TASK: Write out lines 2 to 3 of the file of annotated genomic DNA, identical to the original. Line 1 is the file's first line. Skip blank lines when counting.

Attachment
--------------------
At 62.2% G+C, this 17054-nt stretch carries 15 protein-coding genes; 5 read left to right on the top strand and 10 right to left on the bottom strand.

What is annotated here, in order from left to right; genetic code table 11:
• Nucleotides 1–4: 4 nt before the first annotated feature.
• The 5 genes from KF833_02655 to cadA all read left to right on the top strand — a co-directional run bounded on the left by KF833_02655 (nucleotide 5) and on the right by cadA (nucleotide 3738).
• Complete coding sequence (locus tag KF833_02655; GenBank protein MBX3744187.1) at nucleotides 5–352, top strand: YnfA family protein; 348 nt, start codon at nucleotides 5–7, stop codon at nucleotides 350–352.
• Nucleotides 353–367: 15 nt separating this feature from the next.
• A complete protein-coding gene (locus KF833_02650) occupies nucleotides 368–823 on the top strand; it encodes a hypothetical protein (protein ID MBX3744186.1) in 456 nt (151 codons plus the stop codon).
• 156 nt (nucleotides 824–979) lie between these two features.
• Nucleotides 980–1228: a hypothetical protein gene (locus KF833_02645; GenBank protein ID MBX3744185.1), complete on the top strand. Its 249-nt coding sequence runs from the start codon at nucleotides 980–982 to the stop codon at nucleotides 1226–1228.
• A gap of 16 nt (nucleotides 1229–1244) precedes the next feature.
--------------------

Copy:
What is annotated here, in order from left to right; genetic code table 11:
• Nucleotides 1–4: 4 nt before the first annotated feature.